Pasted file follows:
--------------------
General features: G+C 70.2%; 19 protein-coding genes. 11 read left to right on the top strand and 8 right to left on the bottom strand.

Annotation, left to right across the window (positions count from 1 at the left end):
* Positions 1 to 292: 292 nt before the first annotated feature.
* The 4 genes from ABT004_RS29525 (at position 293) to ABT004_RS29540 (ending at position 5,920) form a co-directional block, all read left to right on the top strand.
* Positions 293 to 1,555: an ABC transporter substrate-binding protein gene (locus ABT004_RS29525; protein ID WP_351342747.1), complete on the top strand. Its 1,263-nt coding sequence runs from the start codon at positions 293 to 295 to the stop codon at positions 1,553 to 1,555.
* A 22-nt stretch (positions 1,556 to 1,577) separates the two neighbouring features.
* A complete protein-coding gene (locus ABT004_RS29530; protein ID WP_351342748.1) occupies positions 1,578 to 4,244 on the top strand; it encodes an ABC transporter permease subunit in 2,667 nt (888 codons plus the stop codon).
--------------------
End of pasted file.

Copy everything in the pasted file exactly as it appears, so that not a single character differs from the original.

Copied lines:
General features: G+C 70.2%; 19 protein-coding genes. 11 read left to right on the top strand and 8 right to left on the bottom strand.

Annotation, left to right across the window (positions count from 1 at the left end):
* Positions 1 to 292: 292 nt before the first annotated feature.
* The 4 genes from ABT004_RS29525 (at position 293) to ABT004_RS29540 (ending at position 5,920) form a co-directional block, all read left to right on the top strand.
* Positions 293 to 1,555: an ABC transporter substrate-binding protein gene (locus ABT004_RS29525; protein ID WP_351342747.1), complete on the top strand. Its 1,263-nt coding sequence runs from the start codon at positions 293 to 295 to the stop codon at positions 1,553 to 1,555.
* A 22-nt stretch (positions 1,556 to 1,577) separates the two neighbouring features.
* A complete protein-coding gene (locus ABT004_RS29530; protein ID WP_351342748.1) occupies positions 1,578 to 4,244 on the top strand; it encodes an ABC transporter permease subunit in 2,667 nt (888 codons plus the stop codon).